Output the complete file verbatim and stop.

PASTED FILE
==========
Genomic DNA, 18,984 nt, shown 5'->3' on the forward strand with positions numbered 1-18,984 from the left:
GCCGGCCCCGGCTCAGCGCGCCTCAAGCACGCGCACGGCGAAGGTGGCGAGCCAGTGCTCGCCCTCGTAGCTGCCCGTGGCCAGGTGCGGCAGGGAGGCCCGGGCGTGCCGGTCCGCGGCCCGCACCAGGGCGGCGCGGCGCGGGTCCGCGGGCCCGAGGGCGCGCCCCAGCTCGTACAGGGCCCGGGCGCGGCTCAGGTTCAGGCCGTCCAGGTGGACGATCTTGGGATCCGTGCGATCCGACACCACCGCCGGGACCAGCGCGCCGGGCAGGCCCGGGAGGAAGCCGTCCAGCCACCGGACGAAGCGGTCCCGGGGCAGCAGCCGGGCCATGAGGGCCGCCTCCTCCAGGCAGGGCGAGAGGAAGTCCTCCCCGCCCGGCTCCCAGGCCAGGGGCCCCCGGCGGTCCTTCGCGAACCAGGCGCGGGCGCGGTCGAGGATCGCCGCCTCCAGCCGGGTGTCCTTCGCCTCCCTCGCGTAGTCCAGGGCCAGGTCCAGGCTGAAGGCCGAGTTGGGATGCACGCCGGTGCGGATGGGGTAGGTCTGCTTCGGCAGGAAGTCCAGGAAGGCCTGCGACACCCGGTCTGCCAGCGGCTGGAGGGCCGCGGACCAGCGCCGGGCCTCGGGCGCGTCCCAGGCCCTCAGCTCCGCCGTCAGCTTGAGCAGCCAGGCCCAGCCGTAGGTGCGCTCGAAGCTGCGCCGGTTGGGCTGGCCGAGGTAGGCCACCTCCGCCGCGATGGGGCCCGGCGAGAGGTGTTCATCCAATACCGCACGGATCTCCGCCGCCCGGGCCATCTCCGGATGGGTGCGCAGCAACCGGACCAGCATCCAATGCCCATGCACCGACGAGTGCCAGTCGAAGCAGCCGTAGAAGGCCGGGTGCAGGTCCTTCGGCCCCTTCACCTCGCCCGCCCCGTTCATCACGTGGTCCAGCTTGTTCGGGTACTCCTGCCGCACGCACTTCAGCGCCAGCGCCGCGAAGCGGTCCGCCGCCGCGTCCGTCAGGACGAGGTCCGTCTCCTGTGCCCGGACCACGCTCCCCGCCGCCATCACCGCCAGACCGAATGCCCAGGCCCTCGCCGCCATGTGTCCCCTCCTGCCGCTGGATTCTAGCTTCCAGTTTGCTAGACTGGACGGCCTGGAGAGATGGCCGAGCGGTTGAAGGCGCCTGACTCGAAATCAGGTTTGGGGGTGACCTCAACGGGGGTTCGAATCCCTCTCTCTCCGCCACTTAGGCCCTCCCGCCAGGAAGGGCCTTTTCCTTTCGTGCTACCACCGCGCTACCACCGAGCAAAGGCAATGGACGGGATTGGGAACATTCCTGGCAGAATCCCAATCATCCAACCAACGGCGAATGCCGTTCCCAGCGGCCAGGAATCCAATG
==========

Genomic DNA, 18,984 nt, shown 5'->3' on the forward strand with positions numbered 1-18,984 from the left:
GCCGGCCCCGGCTCAGCGCGCCTCAAGCACGCGCACGGCGAAGGTGGCGAGCCAGTGCTCGCCCTCGTAGCTGCCCGTGGCCAGGTGCGGCAGGGAGGCCCGGGCGTGCCGGTCCGCGGCCCGCACCAGGGCGGCGCGGCGCGGGTCCGCGGGCCCGAGGGCGCGCCCCAGCTCGTACAGGGCCCGGGCGCGGCTCAGGTTCAGGCCGTCCAGGTGGACGATCTTGGGATCCGTGCGATCCGACACCACCGCCGGGACCAGCGCGCCGGGCAGGCCCGGGAGGAAGCCGTCCAGCCACCGGACGAAGCGGTCCCGGGGCAGCAGCCGGGCCATGAGGGCCGCCTCCTCCAGGCAGGGCGAGAGGAAGTCCTCCCCGCCCGGCTCCCAGGCCAGGGGCCCCCGGCGGTCCTTCGCGAACCAGGCGCGGGCGCGGTCGAGGATCGCCGCCTCCAGCCGGGTGTCCTTCGCCTCCCTCGCGTAGTCCAGGGCCAGGTCCAGGCTGAAGGCCGAGTTGGGATGCACGCCGGTGCGGATGGGGTAGGTCTGCTTCGGCAGGAAGTCCAGGAAGGCCTGCGACACCCGGTCTGCCAGCGGCTGGAGGGCCGCGGACCAGCGCCGGGCCTCGGGCGCGTCCCAGGCCCTCAGCTCCGCCGTCAGCTTGAGCAGCCAGGCCCAGCCGTAGGTGCGCTCGAAGCTGCGCCGGTTGGGCTGGCCGAGGTAGGCCACCTCCGCCGCGATGGGGCCCGGCGAGAGGTGTTCATCCAATACCGCACGGATCTCCGCCGCCCGGGCCATCTCCGGATGGGTGCGCAGCAACCGGACCAGCATCCAATGCCCATGCACCGACGAGTGCCAGTCGAAGCAGCCGTAGAAGGCCGGGTGCAGGTCCTTCGGCCCCTTCACCTCGCCCGCCCCGTTCATCACGTGGTCCAGCTTGTTCGGGTACTCCTGCCGCACGCACTTCAGCGCCAGCGCCGCGAAGCGGTCCGCCGCCGCGTCCGTCAGGACGAGGTCCGTCTCCTGTGCCCGGACCACGCTCCCCGCCGCCATCACCGCCAGACCGAATGCCCAGGCCCTCGCCGCCATGTGTCCCCTCCTGCCGCTGGATTCTAGCTTCCAGTTTGCTAGACTGGACGGCCTGGAGAGATGGCCGAGCGGTTGAAGGCGCCTGACTCGAAATCAGGTTTGGGGGTGACCTCAACGGGGGTTCGAATCCCTCTCTCTCCGCCACTTAGGCCCTCCCGCCAGGAAGGGCCTTTTCCTTTCGTGCTACCACCGCGCTACCACCGAGCAAAGGCAATGGACGGGATTGGGAACATTCCTGGCAGAATCCCAATCATCCAACCAACGGCGAATGCCGTTCCCAGCGGCCAGGAATCCAATG